Who would quit a job making $58000 to do this?

Discussion in 'Starting a Lawn Care Business' started by kse1221, Apr 30, 2012.

  1. Patriot Services

    Patriot Services LawnSite Fanatic
    Posts: 12,531

    Ah another disenfranchised corporate worker staring out his airconditioned window. Looking at the LCO foreman lounging by the truck while supervising the crew. Thinks to himself, that's the life for me. How hard could it be?

    You need to read many more posts on here before you give your notice. Ask your family what they think.
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  2. torquelandscaping

    torquelandscaping LawnSite Member
    Posts: 64

    Your going to have to mow more yards then you could imagine to get to that level. Start researching how to do hardscape installs, mulch and plants, etc. I can make more on a simple retaining wall/plant install on Saturday than I can cutting all week. I used to work for major landscape group in St. Louis with a good 500,000-750,000 in equipment. Doing all landscape work (check out landworksnet.com). Old boss starting cutting grass and worked his way up, but took many many years. Currently I make 40,000 salary as supervisor of diesel mechanic shop and do landscaping/lawn care part time. Figure in few years may be able to go out on my own full time. Currently working on my RN degree for my backup plan. Good luck to all:drinkup:
     
  3. torquelandscaping

    torquelandscaping LawnSite Member
    Posts: 64

    check out address on google maps to view scale of operation. He had all supplies brought in by dump truck or eighteen wheeler for retaining walls block/and waterfall blocks. Need alot of space to house all supplies...
     
  4. kse1221

    kse1221 LawnSite Member
    Posts: 33

    I am still here. I wasn't getting the email notifications, so I had a lot of catching up to do. I like reading everyone's input. There is no doubt this business takes hard work and dedication. It has always appealed to me because the grass is always growing. It does slow down from November to February here I the Houston area. Anyway it's always growing and I have seen several people in my area make great money. For example about 7 years ago I called a local company to mow an acre and they said the price was $90hr for a three man crew. I guess when your big enough you can just quote by the hour. But it seemed like great money.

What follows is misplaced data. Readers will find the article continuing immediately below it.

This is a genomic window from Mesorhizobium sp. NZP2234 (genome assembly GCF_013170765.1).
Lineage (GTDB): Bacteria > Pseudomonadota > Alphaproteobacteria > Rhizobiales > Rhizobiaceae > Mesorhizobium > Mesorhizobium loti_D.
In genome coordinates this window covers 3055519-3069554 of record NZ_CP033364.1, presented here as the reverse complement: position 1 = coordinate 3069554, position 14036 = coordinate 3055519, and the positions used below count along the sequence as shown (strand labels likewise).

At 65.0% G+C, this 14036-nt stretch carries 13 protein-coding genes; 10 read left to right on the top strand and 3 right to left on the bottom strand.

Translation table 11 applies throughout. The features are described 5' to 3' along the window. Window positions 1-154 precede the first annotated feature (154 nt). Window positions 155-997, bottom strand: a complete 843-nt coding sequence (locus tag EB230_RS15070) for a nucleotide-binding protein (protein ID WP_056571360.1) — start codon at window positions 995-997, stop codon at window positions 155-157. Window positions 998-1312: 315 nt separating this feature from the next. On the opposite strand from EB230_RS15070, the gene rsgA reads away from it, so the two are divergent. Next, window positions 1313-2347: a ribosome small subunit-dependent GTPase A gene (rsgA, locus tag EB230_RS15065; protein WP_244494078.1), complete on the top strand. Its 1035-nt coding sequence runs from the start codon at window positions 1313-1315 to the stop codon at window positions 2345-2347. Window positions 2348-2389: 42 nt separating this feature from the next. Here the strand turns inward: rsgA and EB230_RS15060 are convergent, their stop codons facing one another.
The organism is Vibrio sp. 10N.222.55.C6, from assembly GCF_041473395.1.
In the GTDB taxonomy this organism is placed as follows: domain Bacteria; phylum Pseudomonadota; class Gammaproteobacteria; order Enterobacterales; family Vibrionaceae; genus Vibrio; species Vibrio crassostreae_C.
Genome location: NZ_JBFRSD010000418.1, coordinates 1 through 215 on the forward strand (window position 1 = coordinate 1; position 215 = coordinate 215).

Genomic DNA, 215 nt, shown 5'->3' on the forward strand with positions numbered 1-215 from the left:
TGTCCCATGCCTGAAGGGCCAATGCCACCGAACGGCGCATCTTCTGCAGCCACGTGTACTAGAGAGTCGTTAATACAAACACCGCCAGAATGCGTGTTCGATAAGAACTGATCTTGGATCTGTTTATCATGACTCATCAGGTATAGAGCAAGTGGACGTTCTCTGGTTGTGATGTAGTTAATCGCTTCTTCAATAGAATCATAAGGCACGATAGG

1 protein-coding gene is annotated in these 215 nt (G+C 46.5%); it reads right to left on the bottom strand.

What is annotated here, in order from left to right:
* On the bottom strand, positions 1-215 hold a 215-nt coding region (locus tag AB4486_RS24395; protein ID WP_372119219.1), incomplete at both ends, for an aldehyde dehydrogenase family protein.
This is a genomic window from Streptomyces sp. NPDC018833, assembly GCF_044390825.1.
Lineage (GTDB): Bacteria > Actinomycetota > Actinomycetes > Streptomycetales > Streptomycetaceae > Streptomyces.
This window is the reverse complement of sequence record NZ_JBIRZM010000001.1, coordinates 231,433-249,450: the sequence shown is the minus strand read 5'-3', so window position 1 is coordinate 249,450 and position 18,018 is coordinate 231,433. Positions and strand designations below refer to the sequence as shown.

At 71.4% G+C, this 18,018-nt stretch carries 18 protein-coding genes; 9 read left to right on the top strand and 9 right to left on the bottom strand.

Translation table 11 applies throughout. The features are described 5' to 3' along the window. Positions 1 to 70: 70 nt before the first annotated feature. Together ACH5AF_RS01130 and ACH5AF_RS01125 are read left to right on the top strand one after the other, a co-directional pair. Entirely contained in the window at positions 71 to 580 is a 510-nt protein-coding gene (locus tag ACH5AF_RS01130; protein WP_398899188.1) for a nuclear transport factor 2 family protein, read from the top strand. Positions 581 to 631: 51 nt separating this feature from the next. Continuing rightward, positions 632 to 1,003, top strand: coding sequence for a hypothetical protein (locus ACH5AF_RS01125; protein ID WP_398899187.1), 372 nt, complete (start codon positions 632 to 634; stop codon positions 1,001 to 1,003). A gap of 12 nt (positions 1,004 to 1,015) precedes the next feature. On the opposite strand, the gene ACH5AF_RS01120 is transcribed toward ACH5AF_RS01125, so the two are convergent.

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  5. 4wydnr

    4wydnr LawnSite Member
    from N. IL
    Posts: 1

    After reading most of the responses I wonder why some of you guys still do this work.

    From the sound of it, it seems there is almost no money to be made. Being a farmer I fully understand enjoying the weather and being your own boss but I wouldn't do a job I hated for long for little or no money.

    There has got to be some potential or no one in their right mind would continue. I don't think you can just start out one day and say you are going to run 3 crews or net $60,000 from mowing. But with a ton of hard work, lots of long days, and careful planning I'd have to imagine you can work your way up to something profitable and enjoyable.

    Maybe I'm wrong I mostly joined the site to learn about different mowers but this is an interesting discussion.
     
  6. newz7151

    newz7151 LawnSite Silver Member
    from Tejas
    Posts: 2,419

    Obviously you are missing a brain if you want to quit an almost $60K/year job where you're getting a matching 401K AND only paying $315/month for health insurance. What do you plan to use in the long term to pay your own insurance at probably close to $800/month, pay wages for this "crew", pay insurance for this "crew", pay your portion of their SS and Mediccare not to mention UI and everything else.. But hey, be a scarecrow and do what you'll do.
     
  7. jrs.landscaping

    jrs.landscaping LawnSite Silver Member
    from Maine
    Posts: 2,716